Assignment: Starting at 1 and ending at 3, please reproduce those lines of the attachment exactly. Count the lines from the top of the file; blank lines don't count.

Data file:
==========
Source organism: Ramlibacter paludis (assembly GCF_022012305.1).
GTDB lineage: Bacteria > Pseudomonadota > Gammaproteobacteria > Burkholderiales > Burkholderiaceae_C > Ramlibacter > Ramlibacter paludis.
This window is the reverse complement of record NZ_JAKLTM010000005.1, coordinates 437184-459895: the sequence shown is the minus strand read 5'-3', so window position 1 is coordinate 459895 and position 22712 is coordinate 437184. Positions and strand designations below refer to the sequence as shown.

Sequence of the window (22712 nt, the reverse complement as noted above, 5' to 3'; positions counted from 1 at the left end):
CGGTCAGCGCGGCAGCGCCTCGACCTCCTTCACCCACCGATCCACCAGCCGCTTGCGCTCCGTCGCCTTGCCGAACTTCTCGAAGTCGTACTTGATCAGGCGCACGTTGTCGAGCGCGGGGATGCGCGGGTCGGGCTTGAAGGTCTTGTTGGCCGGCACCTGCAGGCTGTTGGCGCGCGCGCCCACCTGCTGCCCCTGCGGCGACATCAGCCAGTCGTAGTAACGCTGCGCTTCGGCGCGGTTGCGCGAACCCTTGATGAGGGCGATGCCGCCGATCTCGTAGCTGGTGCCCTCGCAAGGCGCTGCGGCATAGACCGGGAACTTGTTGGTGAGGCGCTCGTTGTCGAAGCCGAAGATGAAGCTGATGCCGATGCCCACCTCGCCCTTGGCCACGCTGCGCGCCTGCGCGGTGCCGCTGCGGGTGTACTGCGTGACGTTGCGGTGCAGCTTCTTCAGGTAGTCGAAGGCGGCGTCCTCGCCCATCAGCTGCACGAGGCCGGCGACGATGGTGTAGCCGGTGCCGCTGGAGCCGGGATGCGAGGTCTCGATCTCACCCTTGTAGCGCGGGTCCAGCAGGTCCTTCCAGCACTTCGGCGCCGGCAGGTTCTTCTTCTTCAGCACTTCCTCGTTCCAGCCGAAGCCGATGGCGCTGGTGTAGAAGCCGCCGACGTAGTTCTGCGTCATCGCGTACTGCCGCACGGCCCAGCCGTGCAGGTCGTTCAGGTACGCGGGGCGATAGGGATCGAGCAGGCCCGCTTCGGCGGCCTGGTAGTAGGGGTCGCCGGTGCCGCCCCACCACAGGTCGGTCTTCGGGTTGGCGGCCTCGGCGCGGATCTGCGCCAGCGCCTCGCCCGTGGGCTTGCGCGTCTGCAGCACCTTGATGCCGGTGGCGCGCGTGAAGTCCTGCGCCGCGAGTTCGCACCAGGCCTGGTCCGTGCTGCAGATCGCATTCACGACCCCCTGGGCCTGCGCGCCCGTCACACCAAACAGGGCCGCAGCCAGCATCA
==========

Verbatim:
Source organism: Ramlibacter paludis (assembly GCF_022012305.1).
GTDB lineage: Bacteria > Pseudomonadota > Gammaproteobacteria > Burkholderiales > Burkholderiaceae_C > Ramlibacter > Ramlibacter paludis.
This window is the reverse complement of record NZ_JAKLTM010000005.1, coordinates 437184-459895: the sequence shown is the minus strand read 5'-3', so window position 1 is coordinate 459895 and position 22712 is coordinate 437184. Positions and strand designations below refer to the sequence as shown.